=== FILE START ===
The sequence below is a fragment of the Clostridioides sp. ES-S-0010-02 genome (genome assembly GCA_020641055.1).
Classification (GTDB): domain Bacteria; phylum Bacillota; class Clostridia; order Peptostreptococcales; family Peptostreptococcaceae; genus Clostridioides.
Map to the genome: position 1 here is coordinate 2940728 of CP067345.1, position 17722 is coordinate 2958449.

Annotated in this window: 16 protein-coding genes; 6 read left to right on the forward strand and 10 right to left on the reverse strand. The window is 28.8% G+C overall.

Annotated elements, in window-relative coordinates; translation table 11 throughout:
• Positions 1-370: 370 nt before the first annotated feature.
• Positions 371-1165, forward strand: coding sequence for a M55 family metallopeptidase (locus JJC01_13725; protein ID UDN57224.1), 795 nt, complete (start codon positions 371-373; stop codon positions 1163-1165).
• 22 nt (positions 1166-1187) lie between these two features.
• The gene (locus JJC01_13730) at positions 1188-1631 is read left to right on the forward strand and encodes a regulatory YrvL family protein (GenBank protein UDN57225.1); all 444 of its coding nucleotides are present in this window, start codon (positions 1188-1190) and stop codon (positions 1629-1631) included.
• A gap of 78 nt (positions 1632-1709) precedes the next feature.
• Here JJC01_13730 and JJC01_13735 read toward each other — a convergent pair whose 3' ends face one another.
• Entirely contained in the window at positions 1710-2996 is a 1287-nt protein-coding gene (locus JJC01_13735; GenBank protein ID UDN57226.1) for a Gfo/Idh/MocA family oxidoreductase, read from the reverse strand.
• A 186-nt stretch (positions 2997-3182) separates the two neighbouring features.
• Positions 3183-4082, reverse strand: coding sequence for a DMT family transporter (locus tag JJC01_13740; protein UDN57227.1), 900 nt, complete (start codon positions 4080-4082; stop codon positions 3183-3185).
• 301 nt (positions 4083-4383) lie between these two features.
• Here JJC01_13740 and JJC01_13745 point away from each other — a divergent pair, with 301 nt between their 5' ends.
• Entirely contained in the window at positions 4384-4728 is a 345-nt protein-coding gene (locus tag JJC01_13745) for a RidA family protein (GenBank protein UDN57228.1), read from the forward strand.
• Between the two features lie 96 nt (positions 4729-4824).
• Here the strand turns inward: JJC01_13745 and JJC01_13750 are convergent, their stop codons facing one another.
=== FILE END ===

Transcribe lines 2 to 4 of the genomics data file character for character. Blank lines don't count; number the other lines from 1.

Classification (GTDB): domain Bacteria; phylum Bacillota; class Clostridia; order Peptostreptococcales; family Peptostreptococcaceae; genus Clostridioides.
Map to the genome: position 1 here is coordinate 2940728 of CP067345.1, position 17722 is coordinate 2958449.

Annotated in this window: 16 protein-coding genes; 6 read left to right on the forward strand and 10 right to left on the reverse strand. The window is 28.8% G+C overall.